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AP English Language (Vocab, Princeton Review, Lists 31-33)

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ample describing a large amount of something
comprehensive large in scope or content
copious plentiful; having a large quantity
permeated spread or flowing throughout
pervasive dispersed throughout
prodigious enormous
replete abundantly supplied; filled to capacity
exemplary commendable; worthy of imitation
idealize to consider perfect
laudatory giving praise
paramount of chief concern or importance
venerated highly respected
catalog (v.) to make an itemized list of
facile done or achieved with little effort; easy
fastidious possessing careful attention to detail; difficult to please
hierarchy a group organized by rank
meticulous extremely careful and precise
pragmatic practical
solvent able to pay one's debts
alienated removed or disassociated from (friends, family, or homeland)
abstract not applied to actual objects
anachronism something out of place in time or sequence
apology defense of an idea
apparatus equipment; a group of machines
apposition a grammar construction in which a noun (or a noun phrase) is placed with another as an explanation
archetype a perfect example; an original pattern or model
brittle easily broken when subjected to pressure
chiasmus an inversion in the second of two parallel phrases
gesticulating making gestures while speaking
hypothetical existing only as an assumption or speculation
lexicon a word book describing language with definitions; a dictionary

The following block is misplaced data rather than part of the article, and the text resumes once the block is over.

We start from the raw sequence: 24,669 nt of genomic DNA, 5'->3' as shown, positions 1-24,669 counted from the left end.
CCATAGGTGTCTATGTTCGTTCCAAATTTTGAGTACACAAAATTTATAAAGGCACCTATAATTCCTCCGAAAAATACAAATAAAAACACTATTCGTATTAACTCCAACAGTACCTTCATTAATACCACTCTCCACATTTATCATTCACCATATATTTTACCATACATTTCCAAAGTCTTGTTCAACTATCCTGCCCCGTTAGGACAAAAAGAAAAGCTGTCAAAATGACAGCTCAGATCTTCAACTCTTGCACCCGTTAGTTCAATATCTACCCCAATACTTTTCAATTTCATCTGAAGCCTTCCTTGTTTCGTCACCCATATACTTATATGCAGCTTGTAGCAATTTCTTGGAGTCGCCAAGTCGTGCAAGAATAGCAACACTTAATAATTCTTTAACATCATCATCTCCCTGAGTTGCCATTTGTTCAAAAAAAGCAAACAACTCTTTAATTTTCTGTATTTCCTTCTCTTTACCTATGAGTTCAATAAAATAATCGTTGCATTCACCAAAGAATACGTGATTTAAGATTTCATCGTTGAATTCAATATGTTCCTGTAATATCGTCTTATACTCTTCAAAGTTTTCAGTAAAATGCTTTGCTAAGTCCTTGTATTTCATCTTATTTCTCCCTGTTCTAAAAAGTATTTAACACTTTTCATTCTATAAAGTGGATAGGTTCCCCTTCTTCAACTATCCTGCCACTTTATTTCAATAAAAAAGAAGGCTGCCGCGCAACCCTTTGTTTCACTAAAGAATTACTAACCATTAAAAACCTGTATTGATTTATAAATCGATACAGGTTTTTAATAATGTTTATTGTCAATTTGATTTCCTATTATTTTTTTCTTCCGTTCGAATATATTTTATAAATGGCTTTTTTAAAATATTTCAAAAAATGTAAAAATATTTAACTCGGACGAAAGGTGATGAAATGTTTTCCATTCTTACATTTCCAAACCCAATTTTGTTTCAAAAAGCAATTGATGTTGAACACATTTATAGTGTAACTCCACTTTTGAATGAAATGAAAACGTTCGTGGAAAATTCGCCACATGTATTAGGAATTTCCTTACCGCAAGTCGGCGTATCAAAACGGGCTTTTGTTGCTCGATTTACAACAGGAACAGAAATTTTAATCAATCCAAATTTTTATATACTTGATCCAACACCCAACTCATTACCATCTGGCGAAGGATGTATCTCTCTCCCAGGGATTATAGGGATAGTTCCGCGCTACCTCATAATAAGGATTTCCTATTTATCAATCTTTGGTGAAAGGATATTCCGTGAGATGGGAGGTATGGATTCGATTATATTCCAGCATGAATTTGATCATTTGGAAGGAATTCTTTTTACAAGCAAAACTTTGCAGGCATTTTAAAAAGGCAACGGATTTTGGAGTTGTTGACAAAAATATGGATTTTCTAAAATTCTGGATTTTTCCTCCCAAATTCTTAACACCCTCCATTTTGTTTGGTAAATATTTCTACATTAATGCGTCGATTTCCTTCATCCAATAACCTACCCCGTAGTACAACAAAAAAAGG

metonymy a type of figurative language in which one term is substituted for another term with which it is closely associated
oxymoron an apparent contradiction of terms
panegyric statement of high praise
paradigm an example or model
parallelism a grammar construction in which two identical syntactic constructions are used
penitent expressing remorse for one's misdeeds
period (periodic sentence) long, complex, grammatically correct sentence
pernicious causing great harm
phenomenon an unusual, observable event
propitious presenting favorable circumstances; auspiciou
rational logical; motivated by reason rather than feeling
sardonic disdainfully or ironically humorous; harsh, bitter, or caustic
syllogism (syllogistic reasoning) a form of deductive reasoning; a major premise, a minor premise, and a conclusion
synecdoche a form of metonymy that's restricted to cases where a part is used to signify the whole
theoretical lacking application or practical application
truncated shortened; cut off